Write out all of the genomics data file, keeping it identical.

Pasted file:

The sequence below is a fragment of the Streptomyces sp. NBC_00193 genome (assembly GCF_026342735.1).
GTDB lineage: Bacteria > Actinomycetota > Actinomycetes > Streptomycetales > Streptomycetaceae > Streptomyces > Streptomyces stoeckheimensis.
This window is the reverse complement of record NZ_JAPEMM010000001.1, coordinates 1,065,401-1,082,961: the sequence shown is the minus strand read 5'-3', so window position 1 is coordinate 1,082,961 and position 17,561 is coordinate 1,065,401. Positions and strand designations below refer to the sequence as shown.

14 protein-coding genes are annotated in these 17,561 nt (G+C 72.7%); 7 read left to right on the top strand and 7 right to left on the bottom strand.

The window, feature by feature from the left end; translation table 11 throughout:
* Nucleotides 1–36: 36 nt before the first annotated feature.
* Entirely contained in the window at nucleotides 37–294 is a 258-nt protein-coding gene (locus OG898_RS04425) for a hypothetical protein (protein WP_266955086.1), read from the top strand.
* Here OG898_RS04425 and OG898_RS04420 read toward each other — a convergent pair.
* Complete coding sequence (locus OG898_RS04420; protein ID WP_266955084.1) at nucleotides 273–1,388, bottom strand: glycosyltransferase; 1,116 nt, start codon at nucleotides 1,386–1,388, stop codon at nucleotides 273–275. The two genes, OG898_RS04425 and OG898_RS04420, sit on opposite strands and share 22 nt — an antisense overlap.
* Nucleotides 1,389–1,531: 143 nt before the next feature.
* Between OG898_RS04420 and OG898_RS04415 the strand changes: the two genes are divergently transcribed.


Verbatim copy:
The sequence below is a fragment of the Streptomyces sp. NBC_00193 genome (assembly GCF_026342735.1).
GTDB lineage: Bacteria > Actinomycetota > Actinomycetes > Streptomycetales > Streptomycetaceae > Streptomyces > Streptomyces stoeckheimensis.
This window is the reverse complement of record NZ_JAPEMM010000001.1, coordinates 1,065,401-1,082,961: the sequence shown is the minus strand read 5'-3', so window position 1 is coordinate 1,082,961 and position 17,561 is coordinate 1,065,401. Positions and strand designations below refer to the sequence as shown.

14 protein-coding genes are annotated in these 17,561 nt (G+C 72.7%); 7 read left to right on the top strand and 7 right to left on the bottom strand.

The window, feature by feature from the left end; translation table 11 throughout:
* Nucleotides 1–36: 36 nt before the first annotated feature.
* Entirely contained in the window at nucleotides 37–294 is a 258-nt protein-coding gene (locus OG898_RS04425) for a hypothetical protein (protein WP_266955086.1), read from the top strand.
* Here OG898_RS04425 and OG898_RS04420 read toward each other — a convergent pair.
* Complete coding sequence (locus OG898_RS04420; protein ID WP_266955084.1) at nucleotides 273–1,388, bottom strand: glycosyltransferase; 1,116 nt, start codon at nucleotides 1,386–1,388, stop codon at nucleotides 273–275. The two genes, OG898_RS04425 and OG898_RS04420, sit on opposite strands and share 22 nt — an antisense overlap.
* Nucleotides 1,389–1,531: 143 nt before the next feature.
* Between OG898_RS04420 and OG898_RS04415 the strand changes: the two genes are divergently transcribed.